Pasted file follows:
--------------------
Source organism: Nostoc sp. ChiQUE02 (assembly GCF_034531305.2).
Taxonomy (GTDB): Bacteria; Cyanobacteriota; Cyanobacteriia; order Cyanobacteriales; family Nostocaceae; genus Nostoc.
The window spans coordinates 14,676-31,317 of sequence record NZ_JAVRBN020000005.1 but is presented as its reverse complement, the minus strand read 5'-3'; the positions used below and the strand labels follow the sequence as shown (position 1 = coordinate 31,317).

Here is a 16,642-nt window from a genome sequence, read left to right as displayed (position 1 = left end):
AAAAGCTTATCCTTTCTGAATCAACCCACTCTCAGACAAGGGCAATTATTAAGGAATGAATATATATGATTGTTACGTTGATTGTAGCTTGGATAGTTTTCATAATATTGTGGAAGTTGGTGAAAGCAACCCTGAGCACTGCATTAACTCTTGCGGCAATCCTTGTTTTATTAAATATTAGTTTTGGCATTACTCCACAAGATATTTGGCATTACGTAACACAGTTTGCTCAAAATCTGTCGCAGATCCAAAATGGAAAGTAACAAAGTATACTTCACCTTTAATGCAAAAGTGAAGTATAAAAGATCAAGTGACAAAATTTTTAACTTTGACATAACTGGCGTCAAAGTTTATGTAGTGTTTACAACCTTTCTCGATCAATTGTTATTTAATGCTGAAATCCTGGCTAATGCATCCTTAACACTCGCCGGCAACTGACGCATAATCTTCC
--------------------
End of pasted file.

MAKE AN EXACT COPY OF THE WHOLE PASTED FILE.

Source organism: Nostoc sp. ChiQUE02 (assembly GCF_034531305.2).
Taxonomy (GTDB): Bacteria; Cyanobacteriota; Cyanobacteriia; order Cyanobacteriales; family Nostocaceae; genus Nostoc.
The window spans coordinates 14,676-31,317 of sequence record NZ_JAVRBN020000005.1 but is presented as its reverse complement, the minus strand read 5'-3'; the positions used below and the strand labels follow the sequence as shown (position 1 = coordinate 31,317).

Here is a 16,642-nt window from a genome sequence, read left to right as displayed (position 1 = left end):
AAAAGCTTATCCTTTCTGAATCAACCCACTCTCAGACAAGGGCAATTATTAAGGAATGAATATATATGATTGTTACGTTGATTGTAGCTTGGATAGTTTTCATAATATTGTGGAAGTTGGTGAAAGCAACCCTGAGCACTGCATTAACTCTTGCGGCAATCCTTGTTTTATTAAATATTAGTTTTGGCATTACTCCACAAGATATTTGGCATTACGTAACACAGTTTGCTCAAAATCTGTCGCAGATCCAAAATGGAAAGTAACAAAGTATACTTCACCTTTAATGCAAAAGTGAAGTATAAAAGATCAAGTGACAAAATTTTTAACTTTGACATAACTGGCGTCAAAGTTTATGTAGTGTTTACAACCTTTCTCGATCAATTGTTATTTAATGCTGAAATCCTGGCTAATGCATCCTTAACACTCGCCGGCAACTGACGCATAATCTTCC